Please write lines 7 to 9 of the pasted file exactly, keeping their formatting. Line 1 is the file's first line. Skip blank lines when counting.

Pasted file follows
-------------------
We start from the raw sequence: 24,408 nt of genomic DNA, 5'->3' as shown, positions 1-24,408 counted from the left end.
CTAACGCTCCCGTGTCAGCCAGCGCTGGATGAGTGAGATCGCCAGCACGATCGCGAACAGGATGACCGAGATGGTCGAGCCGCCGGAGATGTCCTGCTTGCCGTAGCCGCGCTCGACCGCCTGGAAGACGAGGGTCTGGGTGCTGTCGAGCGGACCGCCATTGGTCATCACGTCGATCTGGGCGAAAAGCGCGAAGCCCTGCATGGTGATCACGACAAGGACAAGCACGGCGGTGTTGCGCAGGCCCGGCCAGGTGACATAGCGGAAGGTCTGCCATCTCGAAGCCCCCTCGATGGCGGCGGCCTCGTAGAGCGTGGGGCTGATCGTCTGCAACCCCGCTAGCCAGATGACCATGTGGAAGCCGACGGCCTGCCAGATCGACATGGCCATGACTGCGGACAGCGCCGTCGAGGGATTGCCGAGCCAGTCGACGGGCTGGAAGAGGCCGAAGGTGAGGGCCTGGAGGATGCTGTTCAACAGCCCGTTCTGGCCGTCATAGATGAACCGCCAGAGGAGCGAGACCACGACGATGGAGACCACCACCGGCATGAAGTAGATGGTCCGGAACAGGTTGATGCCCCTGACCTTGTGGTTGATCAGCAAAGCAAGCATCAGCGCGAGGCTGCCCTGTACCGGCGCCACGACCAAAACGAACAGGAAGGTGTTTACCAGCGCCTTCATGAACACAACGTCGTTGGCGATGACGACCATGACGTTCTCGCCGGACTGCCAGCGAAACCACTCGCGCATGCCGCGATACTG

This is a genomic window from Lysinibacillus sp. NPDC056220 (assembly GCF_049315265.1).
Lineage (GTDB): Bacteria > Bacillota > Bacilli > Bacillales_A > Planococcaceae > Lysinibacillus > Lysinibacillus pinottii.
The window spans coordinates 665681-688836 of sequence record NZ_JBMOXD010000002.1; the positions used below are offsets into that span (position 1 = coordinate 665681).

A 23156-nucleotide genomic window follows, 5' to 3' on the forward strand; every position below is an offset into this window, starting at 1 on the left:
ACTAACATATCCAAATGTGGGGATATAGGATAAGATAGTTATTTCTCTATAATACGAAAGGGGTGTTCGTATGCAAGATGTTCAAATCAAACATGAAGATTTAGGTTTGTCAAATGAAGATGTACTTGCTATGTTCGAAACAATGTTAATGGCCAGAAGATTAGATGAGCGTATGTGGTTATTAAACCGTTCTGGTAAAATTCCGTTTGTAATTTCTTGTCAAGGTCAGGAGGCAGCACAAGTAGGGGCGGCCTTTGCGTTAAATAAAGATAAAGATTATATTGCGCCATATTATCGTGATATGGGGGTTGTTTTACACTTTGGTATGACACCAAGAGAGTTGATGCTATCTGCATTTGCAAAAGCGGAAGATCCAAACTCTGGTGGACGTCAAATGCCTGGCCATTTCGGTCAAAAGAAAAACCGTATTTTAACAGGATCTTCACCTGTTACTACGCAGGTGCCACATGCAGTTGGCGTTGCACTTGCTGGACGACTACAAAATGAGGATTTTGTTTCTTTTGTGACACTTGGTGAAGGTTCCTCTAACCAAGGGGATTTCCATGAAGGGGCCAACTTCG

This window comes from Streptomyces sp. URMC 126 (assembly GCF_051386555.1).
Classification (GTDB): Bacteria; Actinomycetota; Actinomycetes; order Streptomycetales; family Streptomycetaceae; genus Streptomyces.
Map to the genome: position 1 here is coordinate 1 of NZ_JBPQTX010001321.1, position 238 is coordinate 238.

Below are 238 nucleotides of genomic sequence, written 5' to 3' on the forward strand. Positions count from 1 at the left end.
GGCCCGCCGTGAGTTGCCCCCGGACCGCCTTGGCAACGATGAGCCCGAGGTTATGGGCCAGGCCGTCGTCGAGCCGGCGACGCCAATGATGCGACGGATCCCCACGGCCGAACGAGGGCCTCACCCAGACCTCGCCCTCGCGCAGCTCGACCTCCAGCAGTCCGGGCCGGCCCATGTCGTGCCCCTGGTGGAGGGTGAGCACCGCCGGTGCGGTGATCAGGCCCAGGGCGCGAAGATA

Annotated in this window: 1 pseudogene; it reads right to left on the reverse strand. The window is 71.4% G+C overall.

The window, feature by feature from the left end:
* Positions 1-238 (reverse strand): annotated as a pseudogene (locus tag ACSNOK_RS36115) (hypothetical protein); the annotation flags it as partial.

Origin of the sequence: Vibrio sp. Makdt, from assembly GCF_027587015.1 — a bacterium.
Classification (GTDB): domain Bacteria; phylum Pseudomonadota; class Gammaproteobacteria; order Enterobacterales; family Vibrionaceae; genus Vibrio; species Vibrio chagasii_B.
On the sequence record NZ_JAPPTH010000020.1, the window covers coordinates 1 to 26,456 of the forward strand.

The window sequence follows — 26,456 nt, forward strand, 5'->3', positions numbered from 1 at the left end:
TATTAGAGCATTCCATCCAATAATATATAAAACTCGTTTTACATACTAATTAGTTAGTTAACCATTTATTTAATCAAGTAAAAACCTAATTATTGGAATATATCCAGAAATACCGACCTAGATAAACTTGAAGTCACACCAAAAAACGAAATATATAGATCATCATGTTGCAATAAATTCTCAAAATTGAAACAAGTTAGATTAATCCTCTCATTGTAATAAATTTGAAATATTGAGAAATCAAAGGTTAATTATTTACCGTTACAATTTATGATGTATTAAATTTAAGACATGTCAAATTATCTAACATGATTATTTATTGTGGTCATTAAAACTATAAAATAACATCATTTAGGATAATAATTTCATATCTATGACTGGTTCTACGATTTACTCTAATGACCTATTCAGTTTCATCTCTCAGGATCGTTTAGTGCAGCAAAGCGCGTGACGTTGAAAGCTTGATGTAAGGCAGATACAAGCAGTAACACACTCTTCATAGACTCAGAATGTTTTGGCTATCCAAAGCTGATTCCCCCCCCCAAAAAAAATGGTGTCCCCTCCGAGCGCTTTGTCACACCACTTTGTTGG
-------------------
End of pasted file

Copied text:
ACTAACATATCCAAATGTGGGGATATAGGATAAGATAGTTATTTCTCTATAATACGAAAGGGGTGTTCGTATGCAAGATGTTCAAATCAAACATGAAGATTTAGGTTTGTCAAATGAAGATGTACTTGCTATGTTCGAAACAATGTTAATGGCCAGAAGATTAGATGAGCGTATGTGGTTATTAAACCGTTCTGGTAAAATTCCGTTTGTAATTTCTTGTCAAGGTCAGGAGGCAGCACAAGTAGGGGCGGCCTTTGCGTTAAATAAAGATAAAGATTATATTGCGCCATATTATCGTGATATGGGGGTTGTTTTACACTTTGGTATGACACCAAGAGAGTTGATGCTATCTGCATTTGCAAAAGCGGAAGATCCAAACTCTGGTGGACGTCAAATGCCTGGCCATTTCGGTCAAAAGAAAAACCGTATTTTAACAGGATCTTCACCTGTTACTACGCAGGTGCCACATGCAGTTGGCGTTGCACTTGCTGGACGACTACAAAATGAGGATTTTGTTTCTTTTGTGACACTTGGTGAAGGTTCCTCTAACCAAGGGGATTTCCATGAAGGGGCCAACTTCG

This window comes from Streptomyces sp. URMC 126 (assembly GCF_051386555.1).
Classification (GTDB): Bacteria; Actinomycetota; Actinomycetes; order Streptomycetales; family Streptomycetaceae; genus Streptomyces.